Volume 16 Supplement 1

Abstracts of the 17th Annual SCMR Scientific Sessions

Open Access

Native T1 mapping correlates with severity of microvascular dysfunction measured by coronary flow reserve (CFR) in acute myocardial infarction

  • Erica Dall'Armellina2,
  • Florim Cuculi2,
  • Joyee Basu2,
  • Robin House2,
  • Stefan K Piechnik1,
  • Keith Channon2,
  • Colin Forfar2,
  • Bernard D Prendergast2,
  • Rajesh Kharbanda2,
  • Stefan Neubauer1 and
  • Robin Choudhury2
Journal of Cardiovascular Magnetic Resonance201416(Suppl 1):P191

https://doi.org/10.1186/1532-429X-16-S1-P191

Published: 16 January 2014

Background

Native T1 mapping cardiac magnetic resonance (CMR) imaging allows for quantitative assessment of myocardial oedema following acute myocardial infarction (MI). Coronary flow reserve (CFR) measures the maximum increase in intracoronary blood flow and it is a marker of microvascular dysfunction consequent to ischemic damage. The relation between increasingly higher native T1 values and the underlying severity of microvascular damage due to ischemic insult is not known.We hypothesise that T1 values measured in areas of injured myocardium, correlate to invasive measurements of CFR and microvascular dysfunction.

Methods

We recruited 20 ST elevation MI (STEMI) patients post primary percutaneous coronary intervention. At 24 hours post procedure the patients underwent a repeat coronary angiogram with CFR measurement, and a 3T CMR. Matching short axis slices with full left ventricle (LV) coverage were acquired using functional steady-state free precession (SSFP) imaging, native T1 mapping, oedema T2W imaging and late gadolinium enhancement (LGE). For the comparisons among acute T1-mapping, T2W and LGE, we excluded apical slices due to partial volume effects and slices with off-resonance artifacts. In order to minimise ambiguity over acutely injured myocardium with low signal intensity and low T1 due to microvascular obstruction (MVO), patients with MVO on LGE were excluded from analyses. Each slice was segmented in a 6 equiangular segment model with the RV-LV junction as reference point. Global and segmental injured fractions by LGE and oedema were assessed; segmental T1 values were calculated in the injured myocardial segments with an injured fraction of at least 50% as determined by oedema and/or LGE.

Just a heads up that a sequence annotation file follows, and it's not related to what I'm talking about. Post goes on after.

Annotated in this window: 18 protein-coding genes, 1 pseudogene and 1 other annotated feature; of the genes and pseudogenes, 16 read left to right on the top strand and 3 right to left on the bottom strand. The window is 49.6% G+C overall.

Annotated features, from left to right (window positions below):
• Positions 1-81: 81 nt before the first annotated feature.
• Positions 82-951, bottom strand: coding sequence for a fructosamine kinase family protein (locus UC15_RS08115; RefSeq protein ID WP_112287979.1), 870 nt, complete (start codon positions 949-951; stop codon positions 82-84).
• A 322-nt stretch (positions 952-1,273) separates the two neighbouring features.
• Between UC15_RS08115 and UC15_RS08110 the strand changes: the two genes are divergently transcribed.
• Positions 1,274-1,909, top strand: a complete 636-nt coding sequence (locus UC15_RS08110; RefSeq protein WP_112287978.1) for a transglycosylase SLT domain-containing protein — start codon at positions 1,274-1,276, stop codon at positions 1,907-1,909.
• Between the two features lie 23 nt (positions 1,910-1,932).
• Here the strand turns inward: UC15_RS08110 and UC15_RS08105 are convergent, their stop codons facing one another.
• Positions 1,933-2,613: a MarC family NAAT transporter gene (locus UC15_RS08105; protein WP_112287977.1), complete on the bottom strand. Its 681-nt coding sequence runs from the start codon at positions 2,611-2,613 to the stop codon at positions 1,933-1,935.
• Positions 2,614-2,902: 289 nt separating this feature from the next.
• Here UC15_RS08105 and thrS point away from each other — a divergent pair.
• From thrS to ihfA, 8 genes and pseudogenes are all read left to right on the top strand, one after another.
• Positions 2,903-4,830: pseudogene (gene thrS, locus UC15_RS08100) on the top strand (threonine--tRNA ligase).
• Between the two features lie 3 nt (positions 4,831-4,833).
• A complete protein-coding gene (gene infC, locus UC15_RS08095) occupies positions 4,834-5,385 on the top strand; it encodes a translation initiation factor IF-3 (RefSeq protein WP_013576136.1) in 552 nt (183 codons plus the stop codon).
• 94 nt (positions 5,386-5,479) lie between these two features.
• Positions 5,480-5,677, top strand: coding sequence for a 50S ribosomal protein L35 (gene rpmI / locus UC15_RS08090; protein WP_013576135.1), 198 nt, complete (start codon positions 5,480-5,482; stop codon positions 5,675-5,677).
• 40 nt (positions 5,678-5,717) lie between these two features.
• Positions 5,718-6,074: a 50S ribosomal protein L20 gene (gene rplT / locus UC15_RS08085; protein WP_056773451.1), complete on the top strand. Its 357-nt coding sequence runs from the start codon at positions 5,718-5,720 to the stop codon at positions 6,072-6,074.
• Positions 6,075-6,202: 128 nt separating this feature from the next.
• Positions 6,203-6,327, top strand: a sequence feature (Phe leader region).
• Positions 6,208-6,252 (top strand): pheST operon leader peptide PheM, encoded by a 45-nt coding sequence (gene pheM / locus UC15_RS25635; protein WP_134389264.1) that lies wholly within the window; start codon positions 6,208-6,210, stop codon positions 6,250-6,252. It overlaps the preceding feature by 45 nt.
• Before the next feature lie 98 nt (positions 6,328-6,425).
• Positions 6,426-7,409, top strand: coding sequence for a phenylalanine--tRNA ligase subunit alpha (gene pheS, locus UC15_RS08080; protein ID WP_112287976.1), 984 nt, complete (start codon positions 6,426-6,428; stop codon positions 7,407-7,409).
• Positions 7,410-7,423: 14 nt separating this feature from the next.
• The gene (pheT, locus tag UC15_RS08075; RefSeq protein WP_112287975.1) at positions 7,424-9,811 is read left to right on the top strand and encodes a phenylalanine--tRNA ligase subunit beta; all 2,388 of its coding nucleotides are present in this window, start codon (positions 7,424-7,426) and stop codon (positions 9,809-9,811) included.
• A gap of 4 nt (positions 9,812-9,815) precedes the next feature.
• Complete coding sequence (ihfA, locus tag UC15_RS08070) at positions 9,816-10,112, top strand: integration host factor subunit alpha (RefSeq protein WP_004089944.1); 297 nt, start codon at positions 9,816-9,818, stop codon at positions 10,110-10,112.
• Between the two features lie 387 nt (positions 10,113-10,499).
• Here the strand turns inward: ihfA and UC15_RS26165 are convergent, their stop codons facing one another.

Results

Out of the recruited patients, 6 were excluded due to microvascular obstruction on LGE. Fourteen underwent CMR and CFR at 24 hrs. The EF was 53 ± 10%, with a LV damaged fraction measured by oedema and LGE of 37 ± 15% and 30 ± 13%. The average T1 values in the injured areas were 1295 ± 61 msec (mean ± SD, range 1159-1388 msec) (normal values = 1196 ± 56 msec). There was a significant correlation (r = -0.7, p < 0.01) between the 24 hrs CFR and the average T1 value in the affected myocardium (Figure 1).

Figure 1

Conclusions

Increasingly higher native T1 values correlate with the severity of myocardial injury assessed by invasive CFR at 24 hours post STEMI.

Funding

Oxford Biomedical Research Centre.

Authors’ Affiliations

(1)
Radcliffe Department of Medicine Division ofCardiovascular Medicine, University of Oxford Centre for Clinical Magnetic Resonance Research
(2)
Radcliffe Department of Medicine Division of Cardiovascular Medicine, The Oxford Acute Vascular Imaging Centre (AVIC)

Copyright

© Dall'Armellina et al.; licensee BioMed Central Ltd. 2014

This article is published under license to BioMed Central Ltd. This is an Open Access article distributed under the terms of the Creative Commons Attribution License (http://creativecommons.org/licenses/by/2.0), which permits unrestricted use, distribution, and reproduction in any medium, provided the original work is properly cited. The Creative Commons Public Domain Dedication waiver (http://creativecommons.org/publicdomain/zero/1.0/) applies to the data made available in this article, unless otherwise stated.

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